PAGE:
Hot weather makes produce scarce for local markets

Hot weather makes produce scarce for local markets

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by ANN SHERIDAN / NewsChannel 36 Staff

Bio | Email | Follow: @SheridanWCNC

WCNC.com

Posted on August 7, 2012 at 6:19 AM

Updated Tuesday, Aug 7 at 1:20 PM

CHARLOTTE, N.C.-- The gals at Providence Produce Market wake early and form a human chain that makes their work a little easier. 

They're flinging cantaloupe from one person to the next, before placing it on the fruit stand. 

The owner of the busy stand says customers have come to rely on his stand for fresh produce at good prices.  

But David White says this summer has been tough.  The hot weather has hurt local farmers, their produce not up to the standards that many retailers want.

"We had a truck go all the way to the mountains to load and then we brought it back empty.," said White.  "That's unheard of.  We always put something on our truck," he said.

White says the summer heat has spoiled produce for many retailers, even big grocery store chains. 

"It's been tough to find good stuff," he said.

 David has owned the Providence Produce Market for 10 years, and says it's never been this hard to fill his stands. He owns three markets throughout South Charlotte.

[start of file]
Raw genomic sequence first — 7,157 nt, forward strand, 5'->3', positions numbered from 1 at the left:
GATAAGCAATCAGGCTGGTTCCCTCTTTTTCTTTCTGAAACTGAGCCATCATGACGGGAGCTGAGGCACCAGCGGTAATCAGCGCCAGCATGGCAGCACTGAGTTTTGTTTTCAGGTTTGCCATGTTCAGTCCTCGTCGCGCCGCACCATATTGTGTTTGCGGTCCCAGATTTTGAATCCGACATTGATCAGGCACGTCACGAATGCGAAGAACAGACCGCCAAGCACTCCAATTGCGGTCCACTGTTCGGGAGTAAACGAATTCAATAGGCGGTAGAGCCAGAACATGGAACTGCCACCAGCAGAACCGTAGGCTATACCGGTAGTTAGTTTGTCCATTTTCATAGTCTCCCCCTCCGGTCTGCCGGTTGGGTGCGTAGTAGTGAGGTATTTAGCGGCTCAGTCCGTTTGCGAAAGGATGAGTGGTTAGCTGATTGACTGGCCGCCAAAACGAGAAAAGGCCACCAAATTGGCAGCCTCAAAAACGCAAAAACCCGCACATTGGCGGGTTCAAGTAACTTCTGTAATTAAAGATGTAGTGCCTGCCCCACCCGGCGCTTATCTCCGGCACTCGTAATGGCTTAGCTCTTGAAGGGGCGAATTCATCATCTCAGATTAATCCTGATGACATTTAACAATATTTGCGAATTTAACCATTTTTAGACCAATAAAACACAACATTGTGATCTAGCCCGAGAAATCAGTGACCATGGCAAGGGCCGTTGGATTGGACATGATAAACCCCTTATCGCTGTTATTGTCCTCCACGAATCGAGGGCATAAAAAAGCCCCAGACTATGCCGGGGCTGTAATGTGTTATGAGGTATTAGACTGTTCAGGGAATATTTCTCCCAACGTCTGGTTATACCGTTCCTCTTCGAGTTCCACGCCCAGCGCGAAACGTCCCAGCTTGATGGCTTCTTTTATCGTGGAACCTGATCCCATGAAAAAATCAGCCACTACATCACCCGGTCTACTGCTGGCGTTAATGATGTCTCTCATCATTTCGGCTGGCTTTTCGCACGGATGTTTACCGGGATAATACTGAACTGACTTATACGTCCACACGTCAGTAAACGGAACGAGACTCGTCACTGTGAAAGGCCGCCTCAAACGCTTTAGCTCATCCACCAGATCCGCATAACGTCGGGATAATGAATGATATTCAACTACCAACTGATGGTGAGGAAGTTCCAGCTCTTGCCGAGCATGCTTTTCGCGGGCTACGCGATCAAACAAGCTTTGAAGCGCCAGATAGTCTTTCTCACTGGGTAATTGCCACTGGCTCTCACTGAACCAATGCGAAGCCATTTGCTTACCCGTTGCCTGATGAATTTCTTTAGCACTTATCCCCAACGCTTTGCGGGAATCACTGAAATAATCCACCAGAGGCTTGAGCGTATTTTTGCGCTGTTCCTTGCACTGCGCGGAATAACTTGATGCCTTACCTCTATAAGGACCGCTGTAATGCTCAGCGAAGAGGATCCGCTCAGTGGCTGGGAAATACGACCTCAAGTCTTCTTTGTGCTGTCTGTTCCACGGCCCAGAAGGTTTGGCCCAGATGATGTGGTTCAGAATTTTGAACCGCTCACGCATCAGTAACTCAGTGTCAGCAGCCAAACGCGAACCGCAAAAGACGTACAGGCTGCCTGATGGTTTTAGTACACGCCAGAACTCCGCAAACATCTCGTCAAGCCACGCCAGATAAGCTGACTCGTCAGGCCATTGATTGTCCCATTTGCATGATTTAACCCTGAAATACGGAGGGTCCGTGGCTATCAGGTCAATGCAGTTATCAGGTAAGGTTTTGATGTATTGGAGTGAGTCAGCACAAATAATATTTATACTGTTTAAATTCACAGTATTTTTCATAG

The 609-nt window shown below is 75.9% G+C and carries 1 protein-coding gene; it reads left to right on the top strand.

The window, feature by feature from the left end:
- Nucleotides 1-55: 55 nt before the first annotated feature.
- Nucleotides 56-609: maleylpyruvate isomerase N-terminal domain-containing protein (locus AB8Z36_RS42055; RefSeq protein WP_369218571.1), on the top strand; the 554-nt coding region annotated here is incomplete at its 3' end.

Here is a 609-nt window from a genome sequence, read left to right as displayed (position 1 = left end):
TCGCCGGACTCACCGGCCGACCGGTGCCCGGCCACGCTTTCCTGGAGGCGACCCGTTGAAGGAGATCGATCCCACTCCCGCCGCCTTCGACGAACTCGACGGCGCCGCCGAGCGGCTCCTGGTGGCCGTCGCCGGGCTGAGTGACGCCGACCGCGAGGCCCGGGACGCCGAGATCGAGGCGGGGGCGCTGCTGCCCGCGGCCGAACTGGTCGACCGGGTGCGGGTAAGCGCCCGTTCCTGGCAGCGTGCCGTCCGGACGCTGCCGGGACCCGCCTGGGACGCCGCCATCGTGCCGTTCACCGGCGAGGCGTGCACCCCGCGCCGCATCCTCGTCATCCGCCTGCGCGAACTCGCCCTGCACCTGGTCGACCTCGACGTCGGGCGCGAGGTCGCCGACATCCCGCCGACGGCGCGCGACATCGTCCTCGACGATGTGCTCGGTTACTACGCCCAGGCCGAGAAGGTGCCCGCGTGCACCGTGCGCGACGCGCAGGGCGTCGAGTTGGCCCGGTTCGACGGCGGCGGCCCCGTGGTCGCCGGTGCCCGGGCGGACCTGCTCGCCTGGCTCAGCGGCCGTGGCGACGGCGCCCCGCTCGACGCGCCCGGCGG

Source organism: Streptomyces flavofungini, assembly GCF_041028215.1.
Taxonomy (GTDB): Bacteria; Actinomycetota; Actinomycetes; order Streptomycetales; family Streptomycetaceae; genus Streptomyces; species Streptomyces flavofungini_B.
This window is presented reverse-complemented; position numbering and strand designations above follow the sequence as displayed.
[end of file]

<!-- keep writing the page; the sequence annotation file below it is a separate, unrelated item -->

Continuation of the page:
And he's sending trucks farther and farther to find the produce consumers want everyday.

"Same thing, tomatoes had been out in the field and just weren't up to our standard and we came back empty," he said.   "It's expensive."

Green beans have been hard to find too.

"They were just ugly, ugly, ugly," he said.

White is paying three times the price for a bu shell of beans this year compared to last year.

"We had a whole week were we didn't even want to have them o the counter.  So we didn't have beans," he said.

Squash is scarce too.

"Farmers that would have 50 bushells, now only have 10 or fifteen," he said.

It hasn't kept shoppers away. Regulars like Tamery Stafford come with a list and get what they can.

And, according to growers, the fall should be more plentiful.

North Carolina hasn't experienced the severe drought the Midwest has suffered, according to Rodney Johnson of Patterson Farms.  Plus, he says, many farmers in our area are able to use irrigation to help during dry days.

 

 

 

 

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